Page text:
Biden: Bristol Bay is no place for a mine

Collier: No amount of Monday morning quarterbacking is going to change those (EIS) findings

Democratic presidential hopeful Joe Biden, citing Bristol Bay as fundamental to Alaska Natives’ way of life for generations, vows that if elected his administration will put a stop to the proposed Pebble mine in Southwest Alaska.

Biden issued an online statement on Sunday, Aug. 9, saying, “Bristol Bay has been foundational to the way of life of Alaska Natives for countless generations, provides incredible joy for recreational anglers from across the country and is an economic powerhouse that supplies half of the world’s wild sockeye salmon. It is no place for a mine.”

Biden, who served as vice president to President Barack Obama, cited an assessment made in 2014 by the Obama administration that found that development of the mine could cause permanent harm to the world’s largest wild sockeye salmon population.

On June 24, the U.S. Army Corps of Engineers released its final environmental impact statement on the proposed mine, on the edge of the Bristol Bay watershed, concluding that the mine “would not be expected to have a measurable effect on fish numbers.”

Biden said, “the only reason we are still debating whether Pebble mine should move forward is because hours after former EPA Administrator Scott Pruitt met with a mining executive behind closed doors, the Trump Administration reversed our thoughtful decision.”

Biden’s comments drew a quick response from Tom Collier, chief executive officer of the Pebble Partnership in Anchorage, a subsidiary of Hunter Dickenson Inc., a diversified, global mining group based in Vancouver, British Columbia. Collier acknowledged during a congressional hearing on Oct. 23, 2019, that he would get a $12.5 million bonus if the USACE signs off on its forthcoming record of decision for the Pebble mine.

Collier said the final EIS demonstrates that Pebble will have no measurable impact on Bristol Bay salmon or other fish populations, nor on the commercial, subsistence and sport fisheries they support.

“The science is in,” Collier said. “… it has been determined that the Pebble Project will fully co-exist with clean water and healthy fish and wildlife populations in Bristol Bay. No amount of Monday morning quarterbacking is going to change those findings.”

In Washington, D.C. meanwhile, the House Oversight and Reform Committee has called for an investigation into the USACE’s environmental review of the proposed mine. Committee Chairwoman Carolyn Maloney, D-NY, said in a letter to the inspectors general of the Army and the Defense Department that “it appears that this timeline is inappropriate for a hard rock mine of this scale, complexity and potential regional and state environmental, social and economic impacts, especially during the ongoing coronavirus pandemic. The committee’s Aug. 10 letter urges Army Inspector General Leslie C. Smith and Defense Department Acting Inspector General Sean O’Donnell to review the dredge-and-fill permit application under Section 404 of the Clean Water Act and the National Environmental Policy Act.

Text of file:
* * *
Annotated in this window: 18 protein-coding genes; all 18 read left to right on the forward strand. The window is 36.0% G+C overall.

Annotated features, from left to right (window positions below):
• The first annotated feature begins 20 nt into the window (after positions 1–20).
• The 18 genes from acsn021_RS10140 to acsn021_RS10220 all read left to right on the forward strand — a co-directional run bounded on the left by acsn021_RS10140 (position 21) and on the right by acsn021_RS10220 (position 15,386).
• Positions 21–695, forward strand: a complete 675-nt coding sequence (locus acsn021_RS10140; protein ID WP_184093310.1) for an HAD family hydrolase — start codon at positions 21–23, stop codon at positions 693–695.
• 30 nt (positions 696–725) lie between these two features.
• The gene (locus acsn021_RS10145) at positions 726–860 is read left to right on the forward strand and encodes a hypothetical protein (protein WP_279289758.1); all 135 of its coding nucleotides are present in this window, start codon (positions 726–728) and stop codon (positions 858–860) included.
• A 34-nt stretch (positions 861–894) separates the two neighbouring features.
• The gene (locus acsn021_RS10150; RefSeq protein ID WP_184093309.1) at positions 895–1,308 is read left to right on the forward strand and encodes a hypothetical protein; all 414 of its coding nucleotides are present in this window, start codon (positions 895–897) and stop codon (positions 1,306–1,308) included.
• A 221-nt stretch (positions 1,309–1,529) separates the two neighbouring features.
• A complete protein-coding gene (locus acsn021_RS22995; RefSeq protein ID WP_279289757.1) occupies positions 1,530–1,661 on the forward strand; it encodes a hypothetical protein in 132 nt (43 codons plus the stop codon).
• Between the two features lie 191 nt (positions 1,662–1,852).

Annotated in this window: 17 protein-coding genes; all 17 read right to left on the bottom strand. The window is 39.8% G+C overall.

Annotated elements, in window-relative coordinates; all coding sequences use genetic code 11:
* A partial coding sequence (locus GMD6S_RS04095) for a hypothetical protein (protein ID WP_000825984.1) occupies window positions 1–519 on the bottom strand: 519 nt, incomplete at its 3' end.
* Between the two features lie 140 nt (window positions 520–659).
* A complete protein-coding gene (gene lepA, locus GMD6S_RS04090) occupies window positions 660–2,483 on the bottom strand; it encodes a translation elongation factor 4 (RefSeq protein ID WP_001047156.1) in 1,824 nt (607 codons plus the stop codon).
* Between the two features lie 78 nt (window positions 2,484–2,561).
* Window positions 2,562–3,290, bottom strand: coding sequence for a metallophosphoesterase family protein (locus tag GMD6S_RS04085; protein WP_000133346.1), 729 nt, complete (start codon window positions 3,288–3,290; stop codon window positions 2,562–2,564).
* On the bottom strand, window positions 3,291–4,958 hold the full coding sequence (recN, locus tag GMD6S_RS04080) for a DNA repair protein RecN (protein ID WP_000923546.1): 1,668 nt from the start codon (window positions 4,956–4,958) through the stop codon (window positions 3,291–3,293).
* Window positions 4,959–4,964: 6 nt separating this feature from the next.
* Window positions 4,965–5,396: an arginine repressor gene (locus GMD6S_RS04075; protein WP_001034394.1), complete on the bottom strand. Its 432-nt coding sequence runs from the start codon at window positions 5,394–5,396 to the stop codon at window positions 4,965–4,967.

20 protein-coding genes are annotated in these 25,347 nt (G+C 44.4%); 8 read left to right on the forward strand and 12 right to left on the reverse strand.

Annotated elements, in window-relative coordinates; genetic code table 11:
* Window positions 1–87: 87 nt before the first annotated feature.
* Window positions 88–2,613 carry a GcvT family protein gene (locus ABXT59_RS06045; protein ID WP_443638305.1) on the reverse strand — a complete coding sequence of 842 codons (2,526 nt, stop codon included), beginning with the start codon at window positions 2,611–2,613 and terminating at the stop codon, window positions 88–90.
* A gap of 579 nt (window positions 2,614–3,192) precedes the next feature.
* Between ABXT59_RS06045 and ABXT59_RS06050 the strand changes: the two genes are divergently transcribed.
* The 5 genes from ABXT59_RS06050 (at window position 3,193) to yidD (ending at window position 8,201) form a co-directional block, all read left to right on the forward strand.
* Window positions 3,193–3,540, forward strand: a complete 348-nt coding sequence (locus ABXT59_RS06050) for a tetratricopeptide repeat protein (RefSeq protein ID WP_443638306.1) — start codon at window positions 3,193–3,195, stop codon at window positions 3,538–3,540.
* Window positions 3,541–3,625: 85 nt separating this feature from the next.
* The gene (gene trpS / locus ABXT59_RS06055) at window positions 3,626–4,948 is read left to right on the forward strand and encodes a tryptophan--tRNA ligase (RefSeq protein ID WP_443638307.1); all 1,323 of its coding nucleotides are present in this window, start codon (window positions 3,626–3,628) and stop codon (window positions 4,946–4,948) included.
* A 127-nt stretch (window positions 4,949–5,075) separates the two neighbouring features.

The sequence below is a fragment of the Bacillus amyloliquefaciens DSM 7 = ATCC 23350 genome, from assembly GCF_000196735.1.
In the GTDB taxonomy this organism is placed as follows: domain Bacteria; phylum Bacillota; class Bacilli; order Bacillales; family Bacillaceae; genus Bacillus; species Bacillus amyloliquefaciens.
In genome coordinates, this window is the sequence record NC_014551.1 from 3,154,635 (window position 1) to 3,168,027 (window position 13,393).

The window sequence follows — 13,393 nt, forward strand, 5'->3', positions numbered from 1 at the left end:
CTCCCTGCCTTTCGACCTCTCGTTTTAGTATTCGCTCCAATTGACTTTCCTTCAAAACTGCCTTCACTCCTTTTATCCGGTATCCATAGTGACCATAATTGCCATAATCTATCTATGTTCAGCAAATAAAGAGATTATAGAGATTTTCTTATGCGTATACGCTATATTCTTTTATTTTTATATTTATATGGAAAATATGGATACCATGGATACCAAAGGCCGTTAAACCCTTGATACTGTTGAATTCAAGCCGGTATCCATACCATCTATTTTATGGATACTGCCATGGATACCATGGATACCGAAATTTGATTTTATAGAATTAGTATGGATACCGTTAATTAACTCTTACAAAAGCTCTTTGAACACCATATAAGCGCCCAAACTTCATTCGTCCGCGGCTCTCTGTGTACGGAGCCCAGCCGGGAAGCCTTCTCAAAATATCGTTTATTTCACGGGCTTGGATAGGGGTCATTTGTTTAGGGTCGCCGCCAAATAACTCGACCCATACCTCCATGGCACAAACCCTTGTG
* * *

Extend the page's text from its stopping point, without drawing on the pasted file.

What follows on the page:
Biden’s support for the fishery meanwhile won kudos from several opponents of the mine.

“There is broad public opposition to this particular mining project across the political spectrum,” said Andy Wink, executive director of the Bristol Bay Regional Seafood Development Association. “The environmental review process left far too many questions unanswered, and we hope that our federal leadership will act in accordance with the will of Alaskans and other Americans.”

“The bipartisan support for protecting Bristol Bay from this toxic project just confirms what as Native people have always known: Bristol Bay is invaluable to the globe,” said Alannah Hurley, executive director of United Tribes of Bristol Bay. “In a time of great upheaval in this country, we are heartened by the strong support across the nation to protect our people, our fisheries, and our economy from the toxic Pebble mine. It’s time to end this toxic project.”

The nonprofit entity SalmonState meanwhile hailed Biden’s pledge to stop the mine.

“There’s no place else like Bristol Bay left on the planet,” said Tim Bristol, executive director of SalmonState. “We look forward to the day the Environmental Protection Agency exercises its authority under the Clean Water Act to veto this toxic project.”

A recent poll found that 62 percent of Alaskans were against the mine, while only 31 percent were for it. The project, already opposed by a number of commercial and sport fishing interests and Alaska Native entities in the Bristol Bay region, plus businesses engaged in the commercial and sport fishing industries, and others ranging from Tiffany & Co. to Whole Foods and Orvis.

The opposition gained more support last week when the president’s eldest son, Donald Trump Jr., responded to a post by Nick Ayers, former chief of staff for Vice President Mike Pence, in opposition to the mine. Trump Jr. and Ayers are urging the president to intervene to block the mine.

“The headwaters of Bristol Bay and the surrounding fishery are too unique and fragile to take any chances with,” the president’s son said.

The USACE has yet to issue its Record of Decision on whether to approve a permit or not. Even if the permit is approved, mine proponents still need to obtain state permits.